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Defense Base Act Archives

Part II: The age-old tradition of military contractors

In our previous Houston Defense Base Act Blog post, we shared some of the thoughts of Molly Dunigan, the RAND Corporation's associate director of the Defense and Political Sciences Department. Dunigan spoke to NPR about the past, present and future of civilian contractors working for the U.S. military.

As the world changes, American priorities remain

While it is not written about much in the national news media or talked about in town hall meetings or political campaigns, the reality of today's U.S. military is that it is leaner than in times past because of an increased reliance on civilian contractors. Those contractors are often former members of the military themselves, but their checks come today from private employers who, in turn, receive their payments from the Pentagon.

A story of service and sacrifice

The stories told by and about civilians who serve our nation as contractors for our military overseas are often ignored by the news media. There always seems to be something bigger, more exciting and more likely to lure readers and viewers. Let's face it: the fatalities and injuries suffered by civilian contractors are often simply ignored.

Are military interpreters covered under the Defense Base Act?

The United States involvement in the Middle East since 2001 has opened up new opportunities overseas for people fluent in foreign languages. Today, President Donald Trump's efforts to reform immigration laws combined with his simmering disagreements with Syria, Russia and North Korea have put international relations back on the hot stove.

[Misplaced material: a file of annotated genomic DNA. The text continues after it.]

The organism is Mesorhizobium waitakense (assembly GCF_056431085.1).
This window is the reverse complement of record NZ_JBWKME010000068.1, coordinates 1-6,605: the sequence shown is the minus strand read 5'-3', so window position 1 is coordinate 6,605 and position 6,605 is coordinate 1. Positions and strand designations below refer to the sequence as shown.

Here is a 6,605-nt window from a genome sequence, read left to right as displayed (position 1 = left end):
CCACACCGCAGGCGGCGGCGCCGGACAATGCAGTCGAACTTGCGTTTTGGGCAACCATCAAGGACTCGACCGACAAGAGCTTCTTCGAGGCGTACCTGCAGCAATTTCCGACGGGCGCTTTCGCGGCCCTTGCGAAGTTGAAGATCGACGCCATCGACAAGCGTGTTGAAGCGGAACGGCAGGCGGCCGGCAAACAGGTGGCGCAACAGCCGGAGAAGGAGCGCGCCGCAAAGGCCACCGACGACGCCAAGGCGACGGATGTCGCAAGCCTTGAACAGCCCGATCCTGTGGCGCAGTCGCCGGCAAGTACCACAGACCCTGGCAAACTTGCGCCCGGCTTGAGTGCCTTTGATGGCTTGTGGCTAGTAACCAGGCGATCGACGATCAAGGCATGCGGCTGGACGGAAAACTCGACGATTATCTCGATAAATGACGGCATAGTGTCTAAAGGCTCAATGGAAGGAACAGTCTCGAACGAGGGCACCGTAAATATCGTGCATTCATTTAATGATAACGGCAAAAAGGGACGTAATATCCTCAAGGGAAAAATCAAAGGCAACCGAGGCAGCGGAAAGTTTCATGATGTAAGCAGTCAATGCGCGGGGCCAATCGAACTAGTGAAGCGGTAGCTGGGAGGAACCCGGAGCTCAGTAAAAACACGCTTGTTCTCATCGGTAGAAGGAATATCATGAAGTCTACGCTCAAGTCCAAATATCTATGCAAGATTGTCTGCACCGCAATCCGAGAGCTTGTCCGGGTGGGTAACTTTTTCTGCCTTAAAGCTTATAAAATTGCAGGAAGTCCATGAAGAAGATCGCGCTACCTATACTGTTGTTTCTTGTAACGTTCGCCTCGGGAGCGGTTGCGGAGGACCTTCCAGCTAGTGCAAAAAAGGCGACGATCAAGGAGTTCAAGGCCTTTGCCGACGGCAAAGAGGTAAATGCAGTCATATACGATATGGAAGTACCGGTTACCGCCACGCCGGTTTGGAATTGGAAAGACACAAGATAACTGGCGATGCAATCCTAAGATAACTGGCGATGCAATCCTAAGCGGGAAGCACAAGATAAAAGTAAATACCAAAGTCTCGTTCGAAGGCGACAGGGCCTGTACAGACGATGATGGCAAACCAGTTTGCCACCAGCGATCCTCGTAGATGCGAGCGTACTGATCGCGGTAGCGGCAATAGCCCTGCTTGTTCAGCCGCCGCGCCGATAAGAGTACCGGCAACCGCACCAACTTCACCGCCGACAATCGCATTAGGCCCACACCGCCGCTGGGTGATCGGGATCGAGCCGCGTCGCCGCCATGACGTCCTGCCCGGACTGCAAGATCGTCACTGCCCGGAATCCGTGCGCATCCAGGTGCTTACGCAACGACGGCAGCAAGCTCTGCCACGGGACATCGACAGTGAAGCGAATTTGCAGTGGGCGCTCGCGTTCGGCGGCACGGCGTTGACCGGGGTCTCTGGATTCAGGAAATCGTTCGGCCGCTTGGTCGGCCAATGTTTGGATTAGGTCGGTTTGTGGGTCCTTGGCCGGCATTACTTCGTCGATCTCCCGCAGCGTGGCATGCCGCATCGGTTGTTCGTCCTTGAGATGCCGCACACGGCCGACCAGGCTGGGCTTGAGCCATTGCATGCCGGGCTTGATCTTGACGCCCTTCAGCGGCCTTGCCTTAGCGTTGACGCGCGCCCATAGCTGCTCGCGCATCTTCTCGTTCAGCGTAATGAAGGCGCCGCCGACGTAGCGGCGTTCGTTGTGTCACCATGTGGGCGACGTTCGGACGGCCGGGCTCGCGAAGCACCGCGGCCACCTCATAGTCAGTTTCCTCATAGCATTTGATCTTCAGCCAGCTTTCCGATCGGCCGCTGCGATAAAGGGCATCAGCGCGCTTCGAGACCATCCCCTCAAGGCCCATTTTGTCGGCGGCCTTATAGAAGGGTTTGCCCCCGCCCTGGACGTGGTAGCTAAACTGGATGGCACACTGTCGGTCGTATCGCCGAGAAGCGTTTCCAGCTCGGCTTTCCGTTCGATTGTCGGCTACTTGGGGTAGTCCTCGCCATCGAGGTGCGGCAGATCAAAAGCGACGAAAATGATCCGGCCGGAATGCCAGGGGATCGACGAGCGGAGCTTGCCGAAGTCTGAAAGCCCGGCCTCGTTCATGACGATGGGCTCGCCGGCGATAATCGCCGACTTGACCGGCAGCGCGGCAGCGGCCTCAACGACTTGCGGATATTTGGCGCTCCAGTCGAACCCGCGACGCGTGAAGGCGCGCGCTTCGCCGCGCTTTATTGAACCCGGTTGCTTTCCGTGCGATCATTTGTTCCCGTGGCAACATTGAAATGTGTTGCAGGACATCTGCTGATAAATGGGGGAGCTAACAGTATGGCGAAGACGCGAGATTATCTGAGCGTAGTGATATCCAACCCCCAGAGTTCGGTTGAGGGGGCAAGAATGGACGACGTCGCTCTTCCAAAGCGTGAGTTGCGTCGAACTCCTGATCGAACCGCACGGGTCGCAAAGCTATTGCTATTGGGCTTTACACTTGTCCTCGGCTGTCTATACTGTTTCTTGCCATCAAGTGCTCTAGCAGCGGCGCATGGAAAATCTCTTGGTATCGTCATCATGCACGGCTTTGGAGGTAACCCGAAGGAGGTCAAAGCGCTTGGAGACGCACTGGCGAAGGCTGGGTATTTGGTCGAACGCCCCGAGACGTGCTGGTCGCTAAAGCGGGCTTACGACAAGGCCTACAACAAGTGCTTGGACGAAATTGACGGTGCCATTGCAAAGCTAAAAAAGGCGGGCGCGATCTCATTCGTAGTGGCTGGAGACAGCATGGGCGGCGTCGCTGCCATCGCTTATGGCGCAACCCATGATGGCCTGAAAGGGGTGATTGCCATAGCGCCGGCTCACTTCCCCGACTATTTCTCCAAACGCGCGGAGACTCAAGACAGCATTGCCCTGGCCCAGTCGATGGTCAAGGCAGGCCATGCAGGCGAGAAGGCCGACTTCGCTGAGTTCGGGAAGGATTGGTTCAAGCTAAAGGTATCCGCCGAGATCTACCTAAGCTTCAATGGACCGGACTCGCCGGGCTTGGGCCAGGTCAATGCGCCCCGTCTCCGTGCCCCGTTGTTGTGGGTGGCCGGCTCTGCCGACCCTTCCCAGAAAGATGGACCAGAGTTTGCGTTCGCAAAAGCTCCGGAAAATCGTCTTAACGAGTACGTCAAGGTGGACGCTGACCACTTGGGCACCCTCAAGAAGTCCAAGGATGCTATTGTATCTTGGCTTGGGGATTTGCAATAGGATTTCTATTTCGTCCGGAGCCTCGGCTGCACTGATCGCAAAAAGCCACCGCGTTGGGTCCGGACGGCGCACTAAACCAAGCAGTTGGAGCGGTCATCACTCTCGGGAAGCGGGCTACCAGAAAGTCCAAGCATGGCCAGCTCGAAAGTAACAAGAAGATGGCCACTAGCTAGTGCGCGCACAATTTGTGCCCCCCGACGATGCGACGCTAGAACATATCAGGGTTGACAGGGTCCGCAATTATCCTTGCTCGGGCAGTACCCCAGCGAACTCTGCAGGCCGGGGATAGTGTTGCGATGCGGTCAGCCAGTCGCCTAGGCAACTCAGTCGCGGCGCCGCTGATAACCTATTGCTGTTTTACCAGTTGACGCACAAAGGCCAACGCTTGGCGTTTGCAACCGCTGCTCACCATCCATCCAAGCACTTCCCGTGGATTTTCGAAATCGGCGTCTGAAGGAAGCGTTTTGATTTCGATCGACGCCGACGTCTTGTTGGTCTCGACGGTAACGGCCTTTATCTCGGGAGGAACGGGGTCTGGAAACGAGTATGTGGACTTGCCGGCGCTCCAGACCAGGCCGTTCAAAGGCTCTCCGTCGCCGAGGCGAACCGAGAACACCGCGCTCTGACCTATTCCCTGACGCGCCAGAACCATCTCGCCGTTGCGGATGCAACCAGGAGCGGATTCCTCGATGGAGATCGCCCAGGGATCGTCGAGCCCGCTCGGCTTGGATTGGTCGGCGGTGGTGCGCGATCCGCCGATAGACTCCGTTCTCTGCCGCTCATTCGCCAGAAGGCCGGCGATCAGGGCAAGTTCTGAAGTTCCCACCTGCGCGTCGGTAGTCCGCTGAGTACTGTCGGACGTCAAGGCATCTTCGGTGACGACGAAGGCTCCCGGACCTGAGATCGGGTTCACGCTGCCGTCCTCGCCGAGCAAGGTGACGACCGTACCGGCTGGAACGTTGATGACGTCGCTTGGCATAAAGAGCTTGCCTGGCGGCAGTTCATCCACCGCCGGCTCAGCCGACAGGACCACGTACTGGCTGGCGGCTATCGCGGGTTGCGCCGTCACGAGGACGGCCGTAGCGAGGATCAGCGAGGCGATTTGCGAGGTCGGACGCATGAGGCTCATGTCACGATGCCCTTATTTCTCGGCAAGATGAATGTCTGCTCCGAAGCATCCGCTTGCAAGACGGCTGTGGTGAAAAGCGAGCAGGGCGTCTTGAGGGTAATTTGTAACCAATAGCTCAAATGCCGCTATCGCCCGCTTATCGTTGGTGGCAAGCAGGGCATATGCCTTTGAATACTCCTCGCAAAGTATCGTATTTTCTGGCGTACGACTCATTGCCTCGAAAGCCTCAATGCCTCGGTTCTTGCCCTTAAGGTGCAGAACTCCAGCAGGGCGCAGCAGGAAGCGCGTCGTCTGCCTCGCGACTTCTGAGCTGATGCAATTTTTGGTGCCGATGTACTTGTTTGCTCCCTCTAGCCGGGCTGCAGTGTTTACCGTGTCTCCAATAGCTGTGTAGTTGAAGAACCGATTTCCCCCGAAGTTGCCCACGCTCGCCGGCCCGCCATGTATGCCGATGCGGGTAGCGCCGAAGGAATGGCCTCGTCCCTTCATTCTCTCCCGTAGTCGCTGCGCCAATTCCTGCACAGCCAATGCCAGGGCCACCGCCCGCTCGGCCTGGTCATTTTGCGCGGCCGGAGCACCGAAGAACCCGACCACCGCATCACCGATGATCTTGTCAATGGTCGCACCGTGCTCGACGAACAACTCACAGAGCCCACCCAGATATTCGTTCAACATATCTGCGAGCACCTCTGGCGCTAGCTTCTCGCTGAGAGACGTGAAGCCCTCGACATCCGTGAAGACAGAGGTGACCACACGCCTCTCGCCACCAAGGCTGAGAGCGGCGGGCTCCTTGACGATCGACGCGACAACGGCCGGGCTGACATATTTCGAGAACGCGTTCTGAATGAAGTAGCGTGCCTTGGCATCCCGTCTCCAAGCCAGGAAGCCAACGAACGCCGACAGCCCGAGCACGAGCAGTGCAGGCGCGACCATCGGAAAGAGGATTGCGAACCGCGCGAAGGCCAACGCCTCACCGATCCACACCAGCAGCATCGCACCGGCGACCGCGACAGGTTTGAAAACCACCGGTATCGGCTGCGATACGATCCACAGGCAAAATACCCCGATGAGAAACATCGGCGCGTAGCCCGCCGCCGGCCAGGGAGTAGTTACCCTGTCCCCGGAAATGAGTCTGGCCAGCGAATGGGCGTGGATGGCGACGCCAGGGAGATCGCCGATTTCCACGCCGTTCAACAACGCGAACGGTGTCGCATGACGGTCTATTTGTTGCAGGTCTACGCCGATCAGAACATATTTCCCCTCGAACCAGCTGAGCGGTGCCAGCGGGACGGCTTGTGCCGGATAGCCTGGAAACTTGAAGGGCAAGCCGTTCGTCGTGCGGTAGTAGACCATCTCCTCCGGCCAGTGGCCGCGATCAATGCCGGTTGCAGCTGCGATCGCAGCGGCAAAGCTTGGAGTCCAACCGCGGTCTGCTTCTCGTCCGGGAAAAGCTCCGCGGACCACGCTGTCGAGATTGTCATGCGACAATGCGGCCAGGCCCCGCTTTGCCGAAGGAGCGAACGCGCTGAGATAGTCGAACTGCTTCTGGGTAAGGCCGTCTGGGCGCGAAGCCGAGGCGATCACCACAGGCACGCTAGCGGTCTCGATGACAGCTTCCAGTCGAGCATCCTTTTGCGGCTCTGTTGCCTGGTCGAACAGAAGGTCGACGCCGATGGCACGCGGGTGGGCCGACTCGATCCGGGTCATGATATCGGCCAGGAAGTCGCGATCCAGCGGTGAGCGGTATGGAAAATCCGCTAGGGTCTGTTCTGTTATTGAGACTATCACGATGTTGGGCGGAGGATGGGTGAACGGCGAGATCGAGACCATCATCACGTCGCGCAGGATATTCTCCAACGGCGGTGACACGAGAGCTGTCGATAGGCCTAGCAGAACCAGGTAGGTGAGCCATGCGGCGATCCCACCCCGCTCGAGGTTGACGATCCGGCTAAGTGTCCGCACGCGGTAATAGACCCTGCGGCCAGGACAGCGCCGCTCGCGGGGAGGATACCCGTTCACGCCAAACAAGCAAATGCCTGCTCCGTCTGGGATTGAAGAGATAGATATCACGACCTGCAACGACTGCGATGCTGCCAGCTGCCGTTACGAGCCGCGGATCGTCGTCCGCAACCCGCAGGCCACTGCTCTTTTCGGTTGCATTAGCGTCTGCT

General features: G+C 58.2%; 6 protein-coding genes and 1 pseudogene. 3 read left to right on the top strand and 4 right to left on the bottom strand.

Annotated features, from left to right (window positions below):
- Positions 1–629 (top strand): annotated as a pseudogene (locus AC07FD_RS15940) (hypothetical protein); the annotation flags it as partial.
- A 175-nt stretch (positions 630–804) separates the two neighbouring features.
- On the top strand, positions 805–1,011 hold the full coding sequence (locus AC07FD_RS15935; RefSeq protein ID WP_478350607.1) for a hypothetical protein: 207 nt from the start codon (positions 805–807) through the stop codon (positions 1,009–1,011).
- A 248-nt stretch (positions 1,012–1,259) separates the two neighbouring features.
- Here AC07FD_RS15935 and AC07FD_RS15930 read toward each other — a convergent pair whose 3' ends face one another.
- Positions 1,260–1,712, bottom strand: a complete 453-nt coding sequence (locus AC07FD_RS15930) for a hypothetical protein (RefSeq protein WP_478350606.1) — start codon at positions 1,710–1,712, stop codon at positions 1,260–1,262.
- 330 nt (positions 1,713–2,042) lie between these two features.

Gitmo defense attorneys claim their Camp Justice housing is toxic

What is a lawyer to do when forced to choose between his own safety and representing his client? That's the question four defense attorneys hired by the Department of Defense to represent terrorism detainees are asking. In a lawsuit filed earlier this week, the men accuse the Navy of forcing them to live in buildings on Guantanamo Bay Naval Base that are known to contain "hazardous conditions and cancer-causing chemicals, ranging from formaldehyde to heavy metals and mold."

Workplace injuries: Statistics, causes and more

The numbers tell a grim tale. Workplaces are far too often places where accidents lead to injuries that can force employees to miss work and apply for workers' compensation benefits. Sometimes the accidents are even worse. Statistics show that 13 Americans per day lose their lives in workplace accidents.

Civilian contractor ignores own safety to save lives

The civilian engineer was working for the Air Force in Afghanistan when he heard the familiar sound of a helicopter coming from an unfamiliar spot: right above his NATO headquarters office. Seconds later, the British Puma Mk 2 crashed into ground just a few yards from the building.